This lady was perfectly aware what she was doing when she went to “The Black Fryars in London”, on the 3rd November, 1541, as Elizabeth Barlow, widow, née Hardwicke, and came away Mrs. Cavendish. Her husband had been one of the Commissioners through whose hands the sequestered property of the monasteries had passed; he had given great satisfaction to Henry VIII. by his forcing the Orders into surrender, and got several good slices of land as a recompense; he had just been made Auditor of the Court of Augmentation, accompanied with other grants of land in Herts. “formerly belonging to the dissolved monasteries”. In 1546 he was knighted, made a Privy Councillor, and Treasurer of the King's Chamber. On the accession of Edward VI. he came in for further recognition of Royal pleasure; when Mary came to the Throne, he veered round from Protestant to Catholic, and was appointed her Royal Treasurer. Then it was that Bess coaxed him into converting his Suffolk estates into money, and purchasing fresh ones in Derbyshire. Sir William has been said, by innumerable writers, to have been usher to Cardinal Wolsey, and to have written his life. Thanks to the Rev. Joseph Hunter, we know differently. Hunter adduced evidence (extremely ingenious and not to be controverted) which overthrows the statement altogether. He directs attention to a sentence in the book, and then clinches it with a well-known fact. The sentence is uttered by Wolsey, wherein he says that the writer left “wife and family and home to serve me”. Wolsey died in 1530. At that time Sir William was not married to his first wife, Mary Bostock, and his first child was not born till 1534, so that he could not have left wife and family. There are other items of considerable interest which are all in confirmation. Sir William had an elder brother, Richard, who had gone forth from their London residence in the Parish of St. Albans, Wood Street, and became usher to Wolsey, to whose influence Sir William owed his introduction to Court. Their father was Clerk of the Pipe. It is well known that, when Wolsey fell, Richard Cavendish clung to him in his adversity, and never left him till he expired in Leicester Abbey. In that very year Sir William was one of the Commissioners of the Crown to demand the surrender of the Church lands. Yet Burke, Dod, Forster, and other writers of Peerages, will persist in asserting that Sir William was the usher and faithful servant of the Cardinal: Could he have been in the death chamber at Leicester Abbey and at Shene Abbey at the same time, demanding it to knuckle under? The two events occurred together, and it is a historical fact that he put the Abbot of Shene through his facings. Richard came back to Court just to receive from Henry VIII. “six of Wolsey's best cart horses, with a cart to carry his stuff and five marks for his cost homewards; also ten pounds of unpaid wages, and twenty pounds for a reward”, and then he retired to his manor at Cavendish Overkill, in Suffolk. He is known never to have sought further Court favour, never to have abjured the old faith, but to have given himself up to literature. His ambition seems to have been crushed by two events - the disgrace of Wolsey, and the execution of his wife's uncle, Sir Thomas More. Since Hunter's ingenious evidence it has been dug out that he compiled the life of his master in 1557, and that many copies in manuscript were sold before it ever reached the press. The screw of necessity must have pinched, for he sold his manor for a few pounds and passed away. All record of his line after the third generation is lost. What a contrast the two brothers present! Richard shrinking before the first blow of adversity, without one effort to benefit by his great master's degradation, preferring a provincial oblivion to the prospect of Royal favour and a coronet; William lending himself as a ready instrument to further the ends of a rapacious monarch, and receiving, without one qualm of conscience, moieties of the spoil he had helped to filch; one clinging to old rituals and old memories the other using prayer book or breviary as policy demanded.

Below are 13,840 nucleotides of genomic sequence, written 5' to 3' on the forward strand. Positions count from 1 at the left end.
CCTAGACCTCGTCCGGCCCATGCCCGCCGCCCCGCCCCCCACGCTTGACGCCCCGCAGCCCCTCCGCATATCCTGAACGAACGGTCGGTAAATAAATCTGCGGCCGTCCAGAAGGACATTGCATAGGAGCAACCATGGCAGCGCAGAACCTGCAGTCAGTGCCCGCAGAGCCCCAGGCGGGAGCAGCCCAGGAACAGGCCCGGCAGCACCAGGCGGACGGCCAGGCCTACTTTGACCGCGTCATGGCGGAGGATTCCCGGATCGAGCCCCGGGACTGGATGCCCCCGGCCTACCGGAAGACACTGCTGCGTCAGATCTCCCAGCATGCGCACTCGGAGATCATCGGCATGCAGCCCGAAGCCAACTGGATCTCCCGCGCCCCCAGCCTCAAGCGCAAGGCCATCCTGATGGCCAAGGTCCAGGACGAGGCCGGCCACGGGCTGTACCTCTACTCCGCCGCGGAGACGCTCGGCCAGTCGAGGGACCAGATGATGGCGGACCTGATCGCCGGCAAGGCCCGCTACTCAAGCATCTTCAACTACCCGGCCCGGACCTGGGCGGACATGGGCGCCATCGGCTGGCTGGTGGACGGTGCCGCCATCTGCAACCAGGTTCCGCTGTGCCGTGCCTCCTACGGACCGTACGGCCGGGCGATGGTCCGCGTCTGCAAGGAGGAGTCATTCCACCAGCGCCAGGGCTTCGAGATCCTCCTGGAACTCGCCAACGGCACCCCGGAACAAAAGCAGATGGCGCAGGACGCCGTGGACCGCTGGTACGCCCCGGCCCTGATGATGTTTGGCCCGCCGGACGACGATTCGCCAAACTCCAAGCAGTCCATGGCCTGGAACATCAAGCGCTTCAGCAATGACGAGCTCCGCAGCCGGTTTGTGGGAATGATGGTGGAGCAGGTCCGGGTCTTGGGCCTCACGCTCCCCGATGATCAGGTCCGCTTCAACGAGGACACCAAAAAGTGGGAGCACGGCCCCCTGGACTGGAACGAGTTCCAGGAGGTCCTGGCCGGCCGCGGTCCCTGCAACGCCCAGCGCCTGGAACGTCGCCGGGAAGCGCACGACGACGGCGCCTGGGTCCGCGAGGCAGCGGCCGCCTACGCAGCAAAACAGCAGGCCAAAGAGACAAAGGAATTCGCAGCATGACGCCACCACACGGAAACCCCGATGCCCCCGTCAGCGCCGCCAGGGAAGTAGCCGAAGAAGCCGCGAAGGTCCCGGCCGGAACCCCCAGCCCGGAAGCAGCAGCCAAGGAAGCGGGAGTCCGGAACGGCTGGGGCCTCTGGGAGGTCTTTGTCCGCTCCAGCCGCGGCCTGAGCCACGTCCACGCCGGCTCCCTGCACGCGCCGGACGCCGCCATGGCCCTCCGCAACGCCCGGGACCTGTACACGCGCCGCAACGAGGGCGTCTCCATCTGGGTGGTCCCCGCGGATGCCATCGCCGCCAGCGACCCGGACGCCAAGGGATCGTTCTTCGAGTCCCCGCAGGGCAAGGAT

There have been several members of this noble family who have distinguished themselves by their scientific researches and contributions to our literature. The discoveries of Henry, the celebrated chemist, who “probably uttered fewer words in the course of his life than any man who lived to four score years, not at all excepting the Monks of La Trappe”; who held no communication with his female domestics but wrote his orders and left them on the table, and who left a fortune of one million one hundred and seventy-five thousand pounds, we shall notice when we come to enumerate the famous literary and scientific Peakrells. There is a scion of this house to whom a debt of gratitude is due from the nation at large - and will be due from all future generations - that not one in ten of even educated men know anything about or have even heard. Let us explain. Sir Henry Cavendish, second baronet and father of the first Lord Waterpark, was Member of Parliament for Lostwithal, in Cornwall. Many of us have read and believed that the Parliament from 10th May, 1768, till 13th June, 1774, was one wherein the proceedings were never reported, as in history it is termed “The Unreported Parliament”. If we recall the names of some of its famous members, we shall then understand the importance of such a fact. There was Burke, with the mantle of Demosthenes upon him; Sheridan, Thurlow, Fox, Blackstone, and a coterie of orators that were never before nor since within the walls of St. Stephen's; there was the great Chatham, with his last sentences foretelling we should lose America by a ridiculous and futile taxation; there was the Granville Ministry, flinging the Member for Middlesex into the Tower for an expression of opinion, and the judges of England declaring they had no power to do so. Now the speeches uttered in this Parliament, which for “splendour of diction” were never surpassed, were more ably reported than any previous ones had ever been, and this by Henry Cavendish. This gentleman was an adept at the Gurney system of shorthand, writing with marvellous rapidity, and thus these reports are valuable, if only from their accuracy. But where are they? In the British Museum, and consist of forty-eight quarto volumes of manuscripts. Why they have never been printed and the world had the benefit it is very difficult to conceive.